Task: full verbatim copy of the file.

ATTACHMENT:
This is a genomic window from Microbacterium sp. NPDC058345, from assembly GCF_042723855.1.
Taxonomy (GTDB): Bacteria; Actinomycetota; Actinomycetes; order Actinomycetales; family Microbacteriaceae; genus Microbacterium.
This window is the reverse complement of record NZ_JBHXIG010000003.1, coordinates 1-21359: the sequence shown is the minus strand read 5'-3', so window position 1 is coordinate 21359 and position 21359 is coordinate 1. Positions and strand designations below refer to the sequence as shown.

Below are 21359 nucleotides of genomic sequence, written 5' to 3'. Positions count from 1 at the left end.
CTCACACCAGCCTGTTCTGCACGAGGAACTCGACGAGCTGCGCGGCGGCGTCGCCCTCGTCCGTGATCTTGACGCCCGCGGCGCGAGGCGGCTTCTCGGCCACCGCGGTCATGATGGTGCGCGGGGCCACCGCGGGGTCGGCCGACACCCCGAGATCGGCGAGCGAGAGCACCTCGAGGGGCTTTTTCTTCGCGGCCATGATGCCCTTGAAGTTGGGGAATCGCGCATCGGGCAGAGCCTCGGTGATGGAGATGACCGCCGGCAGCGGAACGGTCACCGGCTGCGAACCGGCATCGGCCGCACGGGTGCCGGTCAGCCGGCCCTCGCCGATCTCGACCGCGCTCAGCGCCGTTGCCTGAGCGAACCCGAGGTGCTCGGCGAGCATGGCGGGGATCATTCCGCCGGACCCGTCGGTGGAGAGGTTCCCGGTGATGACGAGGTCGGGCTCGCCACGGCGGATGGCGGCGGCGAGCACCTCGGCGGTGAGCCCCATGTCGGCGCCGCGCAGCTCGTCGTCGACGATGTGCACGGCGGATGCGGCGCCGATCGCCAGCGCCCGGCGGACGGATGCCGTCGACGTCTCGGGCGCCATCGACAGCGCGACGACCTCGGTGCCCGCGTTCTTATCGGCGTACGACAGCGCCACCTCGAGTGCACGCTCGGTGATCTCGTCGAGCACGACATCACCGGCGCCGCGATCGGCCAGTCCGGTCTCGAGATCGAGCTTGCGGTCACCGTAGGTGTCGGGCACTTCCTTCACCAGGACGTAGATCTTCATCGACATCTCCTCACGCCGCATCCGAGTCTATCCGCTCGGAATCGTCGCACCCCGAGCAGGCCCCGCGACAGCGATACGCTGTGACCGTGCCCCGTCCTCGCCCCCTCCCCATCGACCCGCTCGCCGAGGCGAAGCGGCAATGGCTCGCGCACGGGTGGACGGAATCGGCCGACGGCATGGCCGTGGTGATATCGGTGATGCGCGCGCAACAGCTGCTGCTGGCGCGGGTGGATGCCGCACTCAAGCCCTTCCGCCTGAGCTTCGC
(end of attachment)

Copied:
This is a genomic window from Microbacterium sp. NPDC058345, from assembly GCF_042723855.1.
Taxonomy (GTDB): Bacteria; Actinomycetota; Actinomycetes; order Actinomycetales; family Microbacteriaceae; genus Microbacterium.
This window is the reverse complement of record NZ_JBHXIG010000003.1, coordinates 1-21359: the sequence shown is the minus strand read 5'-3', so window position 1 is coordinate 21359 and position 21359 is coordinate 1. Positions and strand designations below refer to the sequence as shown.

Below are 21359 nucleotides of genomic sequence, written 5' to 3'. Positions count from 1 at the left end.
CTCACACCAGCCTGTTCTGCACGAGGAACTCGACGAGCTGCGCGGCGGCGTCGCCCTCGTCCGTGATCTTGACGCCCGCGGCGCGAGGCGGCTTCTCGGCCACCGCGGTCATGATGGTGCGCGGGGCCACCGCGGGGTCGGCCGACACCCCGAGATCGGCGAGCGAGAGCACCTCGAGGGGCTTTTTCTTCGCGGCCATGATGCCCTTGAAGTTGGGGAATCGCGCATCGGGCAGAGCCTCGGTGATGGAGATGACCGCCGGCAGCGGAACGGTCACCGGCTGCGAACCGGCATCGGCCGCACGGGTGCCGGTCAGCCGGCCCTCGCCGATCTCGACCGCGCTCAGCGCCGTTGCCTGAGCGAACCCGAGGTGCTCGGCGAGCATGGCGGGGATCATTCCGCCGGACCCGTCGGTGGAGAGGTTCCCGGTGATGACGAGGTCGGGCTCGCCACGGCGGATGGCGGCGGCGAGCACCTCGGCGGTGAGCCCCATGTCGGCGCCGCGCAGCTCGTCGTCGACGATGTGCACGGCGGATGCGGCGCCGATCGCCAGCGCCCGGCGGACGGATGCCGTCGACGTCTCGGGCGCCATCGACAGCGCGACGACCTCGGTGCCCGCGTTCTTATCGGCGTACGACAGCGCCACCTCGAGTGCACGCTCGGTGATCTCGTCGAGCACGACATCACCGGCGCCGCGATCGGCCAGTCCGGTCTCGAGATCGAGCTTGCGGTCACCGTAGGTGTCGGGCACTTCCTTCACCAGGACGTAGATCTTCATCGACATCTCCTCACGCCGCATCCGAGTCTATCCGCTCGGAATCGTCGCACCCCGAGCAGGCCCCGCGACAGCGATACGCTGTGACCGTGCCCCGTCCTCGCCCCCTCCCCATCGACCCGCTCGCCGAGGCGAAGCGGCAATGGCTCGCGCACGGGTGGACGGAATCGGCCGACGGCATGGCCGTGGTGATATCGGTGATGCGCGCGCAACAGCTGCTGCTGGCGCGGGTGGATGCCGCACTCAAGCCCTTCCGCCTGAGCTTCGC